Table of contents
- Starting a new job with little experience
Do you remember when you were driving a car for the first time? How new everything felt and how it seemed it was all too much to handle at once? You had to pay attention to the other vehicles, to navigate where you wanted to go, to shift gears, even to turn the steering wheel so you didn't crash... Welcome to cognitive overload!
But really, what is it? Cognitive overload is when we're getting too much info that we need to act on. That might paralyze us or make us significantly slower while making unnecessary mistakes in the process.
Starting a new job with little experience
I felt similarly overwhelmed when I started my first remote back-end web developer job a year ago. I had very little experience at the time, just 9 weeks of boot-camp and everything was new to me.
I had to go through the on-boarding, initialize all the projects I would be working on, learn how our git flow works, who and how to ask for help when I get stuck, read and apply all of our cookbooks... and not to forget, I had to start contributing to our projects.
I felt confused, overwhelmed and scared that I wouldn't be able to learn all the things fast enough. That I wouldn't be able to contribute.
Seems familiar to you? Do you fear the same? Continue reading.
How to get better faster?
Most of the things mentioned above are relatively simple procedures and principles. The problem is, there are a lot of them and they are hard to remember and apply all together in the beginning. Hence the cognitive overload.
But What if I told you that you don't have to do everything right immediately in the beginning? You're not driving a car. You have time to think about what you're doing. You can even crash with little consequences.
But repeated crashing (repeating the same type of mistakes all over again) isn't welcomed.
Why not? Because someone more experienced than you has to help you and clean up your mess after you. Experienced developers are expensive. Especially in small growing companies often also overloaded with work. It's much easier to hire juniors than seniors. Don't be the junior that makes their work harder.
But really, how exactly do I get better faster?
Use the checklist Luke
- Start working on your projects and do actual coding as fast as possible. That generates mistakes you can learn from.
- When you make a mistake more than once (any mistake really e.g. naming of the feature on Gitlab, skipping someone in the code review flow, not migrating your database ...) write it down to your checklist.
- Before you ask someone for help, create a merge request or do some kind of action that requires other people's attention. -> Go through your list.
- Have you done / avoided everything on the list?
- If yes. Create the merge request or ask your question and don't stress too much about it. If not, fix what you can fix before you do anything else.
- Go through the list from time to time and think if you can add / remove / improve something.
What exactly does this checklist method do for me?
- Helps you with your anxiety and cognitive overload. You're basically offloading your mistakes and fears onto a piece of paper. That piece of paper can be processed systematically by you, not relying on your memory and not requiring help from others. This piece of paper costs orders of magnitude less than the time of your peers.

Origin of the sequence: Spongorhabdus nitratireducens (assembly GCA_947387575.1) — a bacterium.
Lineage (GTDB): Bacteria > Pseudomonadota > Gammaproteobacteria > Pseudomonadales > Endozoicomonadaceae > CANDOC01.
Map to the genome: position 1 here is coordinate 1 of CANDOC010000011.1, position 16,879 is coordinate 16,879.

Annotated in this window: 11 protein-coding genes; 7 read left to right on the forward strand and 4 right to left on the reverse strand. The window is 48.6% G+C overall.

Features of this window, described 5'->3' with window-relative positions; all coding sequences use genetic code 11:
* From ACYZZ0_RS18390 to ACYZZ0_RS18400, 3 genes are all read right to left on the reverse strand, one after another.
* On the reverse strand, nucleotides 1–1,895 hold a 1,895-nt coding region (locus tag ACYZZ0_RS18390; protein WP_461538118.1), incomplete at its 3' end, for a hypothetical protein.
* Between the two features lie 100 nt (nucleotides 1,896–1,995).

- You prevent yourself from putting more workload on other (senior) people.
- It helps you to learn faster. To learn from one's mistakes is one of the most effective ways to learn. You can also use the checklist as flashcards.
- Since it helps you to perform better it also makes you look better in front of others.
Is that all? That's all these lists are good for?
The best thing is, you can use this approach for almost everything. Not just for coding.
- Can't fall asleep? -> Make a list of things you need to do before going to bed to maximize the probability of having a good night's sleep. (shades, water by the bed, no blue light etc)
- Are you learning to play tennis? After the training make a list with all the mistakes your trainer pointed out to you. Then go through it and practice it later again alone.
- Is your landlord ready to evict you? Sorry. This doesn't work in this case ... You can still follow the Wolf of Wall street advice though ;)
I still don't understand. Do you have an example of such a list?
Part of my back-end RoR checklist. What to check before pushing to Gitlab
pronto run -c develop(linter)
- Is everything aligned the way it should be? (use
indent rainbowRubymine plugin).
rspec(testing library) , for the whole project if project small enough
- Is all unused code in the app deleted (e.g. helper methods)?
- Is everything in the location it's supposed to be? (helpers vs models vs controllers vs services etc.) and/or
*e.g. are icons in the correct place in the folder? Are locales in the correct place?
- Is everything translated? Does the translation make sense?
- Do the method names represent their actions?
- Is the naming in general consistent? e.g. variable names should reflect what's happening in the database, any redundant spaces, empty lines etc?
- Have you created any complicated if statements? -> try using guard clauses instead.
- Is your text DRY? Refactor. If you don’t know how to refactor, ask someone for help.
- Have you used something like
user_id: user.idinstead of
user: user? Change it. Otherwise it adds unnecessary queries to the DB.
One more thing
There's a good chance others make the same mistakes as you. What keeping a list helps you with is being able to see them all in one place and to think about possible bottlenecks in the flow your company is using. Then you can suggest improvements.
For example the linter and indentation problems from the beginning of the list above can be automatically avoided with pre-commit / pre-push hooks.